The firm's big break came in 2007, when a friend asked Chen and Anderson to help him transform the 450-square-foot studio he had just purchased into something … livable. "This is a guy who throws dinner parties; he has friends over to his apartment all the time; he is a school teacher but works from home a bit. He did all these things that required more apartment than he actually had." Chen and Anderson started by mapping out every possible scenario that could occur in the apartment, and how people could move through it. In the end, they came up with a simple blue cabinet, inserted along one wall, whose multiple doors and drawers could open and close to reveal what contained a bed, nightstand, closet, home office, library. The apartment was featured in the New York Times, and Normal Projects became known for their magical, custom-made products and innovations that make living easier while staying mainly invisible: laser-cut 3D-printed walls that move to create rooms while letting in light, a bookcase that can fit in super-narrow hallways and spaces, a modular storage unit that opens to reveal a full-service bar — all using new materials and technologies developed by the firm in conjunction with fabricators, engineers and manufacturers. "I like to think of these projects and the products in them as beguilingly simple, even though they do really complex things," says Chen.
"There is more complexity in Michael's small projects than in some of the largest projects we've worked on," says Erik Verboon, an engineer and associate at Buro Happold Facades who has worked with Chen. "He not only has a good design sense, but also a very good understanding of the engineering and technology that goes into these projects, which designers don't always have."
Lately, the firm has expanded beyond small living spaces. One current project, in Manhattan's Upper East Side, will transform a landmarked 1870s 17-apartment townhouse into a family home. The sagging structure requires an entirely new construction to be inserted inside the existing building footprint, as well as a complete facade restoration. Chen is also working with Verboon to develop a glass skin for a new penthouse addition, an undulating terra-cotta rainscreen, and an indoor vertical garden incorporating a host of New York fauna, some of it endangered. It's finishing up a hybrid studio, classroom, broadcast center and library for a digital design agency in Long Island City in Queens. It has begun consulting developers on micro-living units and working with landmarked sites. And it continues to expand its research and development, not just in creating new materials and production methods, but in gathering data about the way cities work and transform — mapping the cellphone towers of New York City, or studying changing urban ecologies in the Bronx.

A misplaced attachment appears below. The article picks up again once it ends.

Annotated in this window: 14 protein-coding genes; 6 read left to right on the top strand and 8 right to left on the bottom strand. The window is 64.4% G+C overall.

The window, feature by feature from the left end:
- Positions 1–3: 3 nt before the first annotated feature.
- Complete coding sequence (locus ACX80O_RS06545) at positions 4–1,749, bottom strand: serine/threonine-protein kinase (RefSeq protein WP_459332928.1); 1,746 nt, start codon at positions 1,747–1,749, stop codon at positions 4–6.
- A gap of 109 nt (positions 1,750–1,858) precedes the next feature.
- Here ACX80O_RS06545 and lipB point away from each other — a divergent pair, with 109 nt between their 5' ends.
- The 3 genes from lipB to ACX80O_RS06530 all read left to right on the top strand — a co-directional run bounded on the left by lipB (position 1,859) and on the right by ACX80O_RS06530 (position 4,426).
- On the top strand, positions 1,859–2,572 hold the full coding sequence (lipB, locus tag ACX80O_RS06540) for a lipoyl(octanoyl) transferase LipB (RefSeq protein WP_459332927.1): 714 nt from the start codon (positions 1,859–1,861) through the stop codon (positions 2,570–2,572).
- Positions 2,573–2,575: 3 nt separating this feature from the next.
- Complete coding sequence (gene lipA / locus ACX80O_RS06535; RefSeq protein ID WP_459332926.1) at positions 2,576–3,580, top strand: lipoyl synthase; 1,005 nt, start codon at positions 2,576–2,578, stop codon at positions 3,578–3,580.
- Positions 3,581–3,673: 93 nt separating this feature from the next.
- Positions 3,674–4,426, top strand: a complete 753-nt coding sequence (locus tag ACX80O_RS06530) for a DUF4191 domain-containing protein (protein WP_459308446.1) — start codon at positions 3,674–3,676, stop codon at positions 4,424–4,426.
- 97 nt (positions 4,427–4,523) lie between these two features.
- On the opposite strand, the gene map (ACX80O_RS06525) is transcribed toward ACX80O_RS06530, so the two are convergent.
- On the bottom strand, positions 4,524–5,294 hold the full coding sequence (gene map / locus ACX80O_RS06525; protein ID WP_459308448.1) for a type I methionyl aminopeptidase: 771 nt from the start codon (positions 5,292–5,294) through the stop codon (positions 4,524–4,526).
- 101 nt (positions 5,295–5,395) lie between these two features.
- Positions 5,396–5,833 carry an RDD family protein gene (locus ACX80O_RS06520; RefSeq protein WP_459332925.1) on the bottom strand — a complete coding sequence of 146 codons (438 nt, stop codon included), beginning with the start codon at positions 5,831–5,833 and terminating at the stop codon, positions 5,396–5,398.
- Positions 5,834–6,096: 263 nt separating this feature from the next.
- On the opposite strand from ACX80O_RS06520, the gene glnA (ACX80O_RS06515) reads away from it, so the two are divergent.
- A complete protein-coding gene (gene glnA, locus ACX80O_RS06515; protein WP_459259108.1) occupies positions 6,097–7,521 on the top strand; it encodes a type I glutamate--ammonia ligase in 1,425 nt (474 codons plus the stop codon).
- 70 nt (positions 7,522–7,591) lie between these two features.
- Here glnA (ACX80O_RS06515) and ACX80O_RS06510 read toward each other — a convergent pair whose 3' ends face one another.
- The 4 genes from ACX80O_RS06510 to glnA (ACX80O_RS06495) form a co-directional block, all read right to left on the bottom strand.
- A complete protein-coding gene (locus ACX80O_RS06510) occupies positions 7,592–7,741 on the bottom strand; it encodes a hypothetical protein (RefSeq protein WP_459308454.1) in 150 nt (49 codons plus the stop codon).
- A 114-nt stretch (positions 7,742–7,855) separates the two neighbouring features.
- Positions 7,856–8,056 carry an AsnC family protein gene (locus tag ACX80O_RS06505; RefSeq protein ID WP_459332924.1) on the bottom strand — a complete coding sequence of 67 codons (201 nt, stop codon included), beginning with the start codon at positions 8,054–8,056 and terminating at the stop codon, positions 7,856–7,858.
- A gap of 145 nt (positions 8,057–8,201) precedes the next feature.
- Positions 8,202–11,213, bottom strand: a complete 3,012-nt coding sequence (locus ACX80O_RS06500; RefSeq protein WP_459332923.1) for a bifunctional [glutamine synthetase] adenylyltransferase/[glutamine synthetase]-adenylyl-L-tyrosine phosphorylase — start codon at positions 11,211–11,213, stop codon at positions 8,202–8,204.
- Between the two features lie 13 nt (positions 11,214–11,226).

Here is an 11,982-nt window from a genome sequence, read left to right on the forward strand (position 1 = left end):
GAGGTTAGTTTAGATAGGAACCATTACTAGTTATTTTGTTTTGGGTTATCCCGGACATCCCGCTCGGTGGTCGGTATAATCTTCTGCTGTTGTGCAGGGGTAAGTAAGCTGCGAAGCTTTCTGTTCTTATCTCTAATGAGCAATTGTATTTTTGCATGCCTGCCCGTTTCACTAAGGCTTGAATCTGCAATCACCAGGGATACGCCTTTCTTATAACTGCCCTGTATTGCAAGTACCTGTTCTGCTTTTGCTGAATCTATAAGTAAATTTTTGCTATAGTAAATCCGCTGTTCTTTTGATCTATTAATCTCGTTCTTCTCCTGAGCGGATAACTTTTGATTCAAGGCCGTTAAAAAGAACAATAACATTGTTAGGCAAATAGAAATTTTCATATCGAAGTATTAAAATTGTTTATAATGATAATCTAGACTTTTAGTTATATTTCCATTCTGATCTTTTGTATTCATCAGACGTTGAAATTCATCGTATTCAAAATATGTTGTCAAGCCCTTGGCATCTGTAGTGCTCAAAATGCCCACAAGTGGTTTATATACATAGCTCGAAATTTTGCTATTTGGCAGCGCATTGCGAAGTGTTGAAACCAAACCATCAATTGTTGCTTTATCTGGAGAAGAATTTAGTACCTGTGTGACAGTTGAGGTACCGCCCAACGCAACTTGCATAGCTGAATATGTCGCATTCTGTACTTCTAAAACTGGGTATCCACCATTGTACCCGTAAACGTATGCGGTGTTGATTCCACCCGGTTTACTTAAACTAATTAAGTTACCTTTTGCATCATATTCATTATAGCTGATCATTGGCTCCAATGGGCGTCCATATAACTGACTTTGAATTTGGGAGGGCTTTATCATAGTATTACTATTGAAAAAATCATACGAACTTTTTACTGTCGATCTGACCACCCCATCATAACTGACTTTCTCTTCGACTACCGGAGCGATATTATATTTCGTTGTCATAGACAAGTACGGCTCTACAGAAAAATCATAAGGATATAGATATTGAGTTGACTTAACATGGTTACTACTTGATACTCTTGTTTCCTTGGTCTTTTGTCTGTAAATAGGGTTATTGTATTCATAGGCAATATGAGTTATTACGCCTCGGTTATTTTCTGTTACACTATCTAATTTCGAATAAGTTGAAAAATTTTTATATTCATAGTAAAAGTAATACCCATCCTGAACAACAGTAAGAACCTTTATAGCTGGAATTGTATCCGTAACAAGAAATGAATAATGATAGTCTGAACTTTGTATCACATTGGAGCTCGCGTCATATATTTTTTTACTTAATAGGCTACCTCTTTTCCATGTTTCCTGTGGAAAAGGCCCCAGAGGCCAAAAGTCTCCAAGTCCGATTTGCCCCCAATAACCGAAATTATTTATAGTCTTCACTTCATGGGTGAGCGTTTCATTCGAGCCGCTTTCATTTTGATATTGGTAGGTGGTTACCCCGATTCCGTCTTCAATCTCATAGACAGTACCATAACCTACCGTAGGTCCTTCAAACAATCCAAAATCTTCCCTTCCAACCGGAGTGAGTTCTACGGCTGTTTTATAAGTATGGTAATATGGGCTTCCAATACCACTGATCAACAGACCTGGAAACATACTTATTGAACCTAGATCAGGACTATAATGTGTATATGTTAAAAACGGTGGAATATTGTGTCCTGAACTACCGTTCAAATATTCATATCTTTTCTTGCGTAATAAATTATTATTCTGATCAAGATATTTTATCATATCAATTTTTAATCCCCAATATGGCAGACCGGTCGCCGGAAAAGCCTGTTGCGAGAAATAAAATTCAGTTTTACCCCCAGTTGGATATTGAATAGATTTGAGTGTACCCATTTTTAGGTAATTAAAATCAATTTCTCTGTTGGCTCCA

Yet he stresses that, despite such weighty research and concerns, his work is about bringing joy and ease into people's lives. "At the end of the day, our work is for the people — the technologies and research and complexities of a project should be invisible," says Chen. "Cities are machines for adventure, and I think urban architecture should enhance that sense of playfulness and wonder." So, the key to urban architecture — an urban architecture firm — for the future? "Stay curious and have questions and look at the world differently."
Have a question for Michael Chen? Head this way to ask it, and we'll publish his answers in the coming weeks.